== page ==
Germany, France, Italy, Spain, the Netherlands and Latvia are pushing for the establishment of a new supervisory authority that would take over from national oversight of money laundering at financial firms after a series of scandals with European banks.
In a joint statement, these EU heavyweights said that the 28-country EU needed a "central supervisor" to tackle the flow of dirty money within the bloc's financial system.
"Where large financial interests are at stake, there is a risk of national supervisors being influenced directly or indirectly by supervised institutions or interest groups," the statement said.
Where large financial interests are at stake, there is a risk of national supervisors being influenced directly or indirectly by supervised institutions or interest groups"
The six countries said the new supervisor could be a new body or an existing watchdog, the European Banking Authority (EBA), which would need to be beefed up.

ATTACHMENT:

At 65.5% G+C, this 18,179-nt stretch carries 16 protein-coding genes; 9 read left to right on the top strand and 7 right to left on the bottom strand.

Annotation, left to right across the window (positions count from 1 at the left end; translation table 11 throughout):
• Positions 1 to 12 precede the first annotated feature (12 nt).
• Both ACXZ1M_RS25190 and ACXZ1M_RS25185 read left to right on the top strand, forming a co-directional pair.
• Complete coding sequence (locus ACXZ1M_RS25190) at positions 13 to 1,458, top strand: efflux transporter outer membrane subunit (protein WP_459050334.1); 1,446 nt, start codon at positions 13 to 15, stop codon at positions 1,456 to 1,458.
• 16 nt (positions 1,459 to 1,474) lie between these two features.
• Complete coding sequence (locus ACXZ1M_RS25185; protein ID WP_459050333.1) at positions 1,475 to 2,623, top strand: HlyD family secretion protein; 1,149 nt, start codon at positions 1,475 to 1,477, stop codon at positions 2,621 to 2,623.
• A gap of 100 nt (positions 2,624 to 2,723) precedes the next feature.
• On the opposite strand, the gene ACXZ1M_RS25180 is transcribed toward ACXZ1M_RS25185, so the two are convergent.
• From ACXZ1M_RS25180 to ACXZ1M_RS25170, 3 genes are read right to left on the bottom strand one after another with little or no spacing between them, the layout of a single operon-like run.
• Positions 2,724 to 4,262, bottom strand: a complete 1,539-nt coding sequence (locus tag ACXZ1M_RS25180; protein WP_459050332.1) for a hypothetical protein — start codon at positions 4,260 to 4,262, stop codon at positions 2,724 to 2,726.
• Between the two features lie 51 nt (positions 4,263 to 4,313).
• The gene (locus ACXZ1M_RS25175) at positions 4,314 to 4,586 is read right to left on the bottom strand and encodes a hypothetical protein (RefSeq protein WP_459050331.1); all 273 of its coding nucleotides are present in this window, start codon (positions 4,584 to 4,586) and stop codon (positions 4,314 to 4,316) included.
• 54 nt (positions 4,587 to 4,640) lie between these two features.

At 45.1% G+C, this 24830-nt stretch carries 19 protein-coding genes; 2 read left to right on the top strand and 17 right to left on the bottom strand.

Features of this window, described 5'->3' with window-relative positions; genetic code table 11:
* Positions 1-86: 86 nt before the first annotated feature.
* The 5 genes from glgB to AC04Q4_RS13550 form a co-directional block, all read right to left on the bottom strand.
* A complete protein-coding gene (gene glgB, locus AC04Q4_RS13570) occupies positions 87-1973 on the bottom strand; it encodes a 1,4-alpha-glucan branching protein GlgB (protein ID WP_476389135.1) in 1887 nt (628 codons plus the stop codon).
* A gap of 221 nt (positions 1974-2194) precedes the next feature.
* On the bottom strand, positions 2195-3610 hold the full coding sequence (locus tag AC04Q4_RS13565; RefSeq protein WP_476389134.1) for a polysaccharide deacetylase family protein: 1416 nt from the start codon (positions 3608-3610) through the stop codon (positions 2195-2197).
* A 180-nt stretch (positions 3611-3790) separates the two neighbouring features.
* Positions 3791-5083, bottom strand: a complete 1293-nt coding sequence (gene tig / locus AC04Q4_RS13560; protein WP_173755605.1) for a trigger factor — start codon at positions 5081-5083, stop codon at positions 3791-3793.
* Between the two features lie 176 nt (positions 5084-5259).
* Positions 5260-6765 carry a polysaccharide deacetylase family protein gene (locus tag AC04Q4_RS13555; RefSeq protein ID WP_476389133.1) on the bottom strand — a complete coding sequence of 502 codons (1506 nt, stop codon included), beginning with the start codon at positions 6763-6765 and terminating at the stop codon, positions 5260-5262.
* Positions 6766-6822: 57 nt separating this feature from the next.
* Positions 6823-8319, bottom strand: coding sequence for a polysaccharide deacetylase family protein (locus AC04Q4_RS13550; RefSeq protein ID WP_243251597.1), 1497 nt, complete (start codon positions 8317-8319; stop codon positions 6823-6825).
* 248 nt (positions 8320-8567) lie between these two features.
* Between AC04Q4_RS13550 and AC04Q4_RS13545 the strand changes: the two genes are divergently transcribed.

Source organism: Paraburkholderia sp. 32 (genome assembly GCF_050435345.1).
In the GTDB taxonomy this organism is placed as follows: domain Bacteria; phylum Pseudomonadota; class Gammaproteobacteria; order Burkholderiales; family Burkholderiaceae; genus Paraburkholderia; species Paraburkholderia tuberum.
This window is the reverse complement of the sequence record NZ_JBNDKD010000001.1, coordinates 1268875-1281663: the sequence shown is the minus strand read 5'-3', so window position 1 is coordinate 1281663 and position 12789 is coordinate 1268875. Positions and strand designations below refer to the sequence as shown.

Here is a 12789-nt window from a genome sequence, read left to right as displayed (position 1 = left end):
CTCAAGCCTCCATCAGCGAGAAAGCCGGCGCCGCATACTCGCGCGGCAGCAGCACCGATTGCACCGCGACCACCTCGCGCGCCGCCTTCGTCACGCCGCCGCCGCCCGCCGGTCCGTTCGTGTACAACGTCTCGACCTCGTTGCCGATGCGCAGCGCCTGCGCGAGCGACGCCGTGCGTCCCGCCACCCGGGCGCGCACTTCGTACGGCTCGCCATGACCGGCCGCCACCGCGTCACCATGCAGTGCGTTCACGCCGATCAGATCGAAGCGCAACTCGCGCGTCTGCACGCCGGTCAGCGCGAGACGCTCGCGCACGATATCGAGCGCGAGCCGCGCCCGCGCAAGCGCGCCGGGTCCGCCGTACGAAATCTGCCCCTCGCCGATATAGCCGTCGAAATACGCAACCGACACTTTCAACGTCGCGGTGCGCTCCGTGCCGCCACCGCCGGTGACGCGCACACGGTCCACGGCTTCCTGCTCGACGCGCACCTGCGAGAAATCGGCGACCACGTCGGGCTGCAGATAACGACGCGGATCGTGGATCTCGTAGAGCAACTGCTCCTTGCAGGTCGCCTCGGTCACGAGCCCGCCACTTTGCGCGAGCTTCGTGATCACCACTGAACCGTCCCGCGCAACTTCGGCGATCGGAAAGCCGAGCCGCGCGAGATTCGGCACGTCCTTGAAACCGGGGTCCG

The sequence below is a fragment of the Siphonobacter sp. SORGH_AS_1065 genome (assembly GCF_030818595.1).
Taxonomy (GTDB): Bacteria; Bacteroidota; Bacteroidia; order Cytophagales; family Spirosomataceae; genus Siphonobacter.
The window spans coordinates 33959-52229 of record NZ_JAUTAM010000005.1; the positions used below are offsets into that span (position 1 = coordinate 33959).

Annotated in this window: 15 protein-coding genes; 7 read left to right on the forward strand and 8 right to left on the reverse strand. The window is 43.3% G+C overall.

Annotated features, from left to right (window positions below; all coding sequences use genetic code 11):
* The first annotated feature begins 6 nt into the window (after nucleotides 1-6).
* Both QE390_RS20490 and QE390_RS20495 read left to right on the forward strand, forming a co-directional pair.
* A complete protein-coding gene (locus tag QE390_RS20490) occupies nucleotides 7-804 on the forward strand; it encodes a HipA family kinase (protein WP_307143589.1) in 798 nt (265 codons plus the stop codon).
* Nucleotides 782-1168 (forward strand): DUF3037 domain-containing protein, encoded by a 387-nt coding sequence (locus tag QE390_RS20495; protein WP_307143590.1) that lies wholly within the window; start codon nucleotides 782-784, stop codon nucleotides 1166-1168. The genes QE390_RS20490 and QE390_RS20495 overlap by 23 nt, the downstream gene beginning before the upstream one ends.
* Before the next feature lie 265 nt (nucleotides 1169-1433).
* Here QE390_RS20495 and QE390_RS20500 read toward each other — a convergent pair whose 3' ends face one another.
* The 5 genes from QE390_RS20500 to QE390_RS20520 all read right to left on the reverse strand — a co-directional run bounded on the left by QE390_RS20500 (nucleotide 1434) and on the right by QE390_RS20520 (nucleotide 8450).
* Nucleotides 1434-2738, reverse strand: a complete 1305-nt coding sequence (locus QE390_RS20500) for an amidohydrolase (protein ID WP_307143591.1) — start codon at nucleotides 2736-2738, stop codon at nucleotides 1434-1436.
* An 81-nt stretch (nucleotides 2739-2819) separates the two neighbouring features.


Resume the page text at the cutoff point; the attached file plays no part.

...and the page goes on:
The move comes after European banks in Malta (Pilatus Bank), Latvia and Cyprus were shuttered over money laundering activities. Banks in the Baltics and Northern Europe were also involved in suspicious transactions worth billions of euros of Russian dirty money through the Estonian branch of Danske Bank, in what is seen as the worst money-laundering scandal on the continent.
The six countries also called for new anti-money laundering rules, in what would be the sixth review of those provisions, just one year after their latest overhaul was agreed in a reform now judged as "not decisive" by the six countries.
One in five UK law firms is failing to maintain adequate systems to prevent money laundering, according to the industry watchdog, amid government warnings that solicitors are being targeted by fraudsters.